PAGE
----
Summary: Today, we’re releasing for public comment a draft policy to support improved access to custom software code developed for the Federal Government.
America has long been a nation of innovators. American scientists, engineers and entrepreneurs invented the microchip, created the Internet, invented the smartphone, started the revolution in biotechnology, and sent astronauts to the Moon. And America is just getting started. That is why since the start of this Administration, the President has taken concrete actions to support the spirit of innovation that makes America so strong. By harnessing 21st century technology and innovation, we’ve found new ways to tap into the collective knowledge of the American people and make it easier to share data, improve tools and services, and return value to taxpayers. That’s why the President is going to South by Southwest—to build on that progress and ask some of our most creative thinkers and entrepreneurs from across the country to help us continue to solve problems and make sure our government is equipped to meet the challenges of the 21st century.
And that’s why today, to deliver on the commitment made in the Second Open Government National Action Plan, we’re releasing for public comment a draft Federal Source Code policy to support improved access to custom software code. This policy will require new software developed specifically for or by the Federal Government to be made available for sharing and re-use across Federal agencies. It also includes a pilot program that will result in a portion of that new federally-funded custom code being released to the public.
Through this policy and pilot program, we can save taxpayer dollars by avoiding duplicative custom software purchases and promote innovation and collaboration across Federal agencies. We will also enable the brightest minds inside and outside of government to review and improve our code, and work together to ensure that the code is secure, reliable, and effective in furthering our national objectives. This policy is consistent with the Federal Government’s long-standing policy of technology neutrality through which we seek to ensure that Federal investments in IT are merit-based, improve the performance of our Government, and create value for the American people.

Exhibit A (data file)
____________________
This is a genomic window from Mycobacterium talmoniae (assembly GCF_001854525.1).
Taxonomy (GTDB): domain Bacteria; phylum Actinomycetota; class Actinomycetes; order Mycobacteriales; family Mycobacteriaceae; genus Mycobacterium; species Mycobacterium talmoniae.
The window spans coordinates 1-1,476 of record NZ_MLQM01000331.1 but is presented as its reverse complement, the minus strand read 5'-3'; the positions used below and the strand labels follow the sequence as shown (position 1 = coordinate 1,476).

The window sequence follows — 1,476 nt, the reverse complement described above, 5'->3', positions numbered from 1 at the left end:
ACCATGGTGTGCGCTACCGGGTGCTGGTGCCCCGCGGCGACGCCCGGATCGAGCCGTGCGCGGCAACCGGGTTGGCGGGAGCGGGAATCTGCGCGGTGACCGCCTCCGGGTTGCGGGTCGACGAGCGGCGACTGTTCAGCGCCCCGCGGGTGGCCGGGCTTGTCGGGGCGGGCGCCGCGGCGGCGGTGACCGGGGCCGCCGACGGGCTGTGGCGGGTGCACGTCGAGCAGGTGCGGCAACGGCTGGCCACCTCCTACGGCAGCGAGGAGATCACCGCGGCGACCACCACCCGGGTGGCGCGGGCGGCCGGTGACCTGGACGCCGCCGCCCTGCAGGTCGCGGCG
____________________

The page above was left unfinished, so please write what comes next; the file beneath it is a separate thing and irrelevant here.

For example, if you’re struggling to make your mortgage or rent payments, there’s an open source tool to find free housing counselors near you, built by the Consumer Financial Protection Bureau, using open data from HUD. Survivors of sexual assault can find resources and data on the open source site, NotAlone.gov, built in the open by 18F. If you’re trying to figure out which college is right for you, the College Scorecard, the underlying data and API were all built with open source. If you’re a journalist and want to find the best open data on an issue facing Americans, you can go to data.gov, which was built using open source, and in the open, using the platforms WordPress and CKAN.
And if you want to see how these projects are doing, the General Services Administration’s government analytics platform—which gives users a peek into how people are interacting with the government online—released its code to the public, which has already been used by local governments.
We believe the policies released for public comment today will fuel innovation, lower costs, and better serve the public. So give us your thoughts—share your input by clicking here.This post was originally published on the White House blog by Tony Scott, the U.S. Chief Information Officer.
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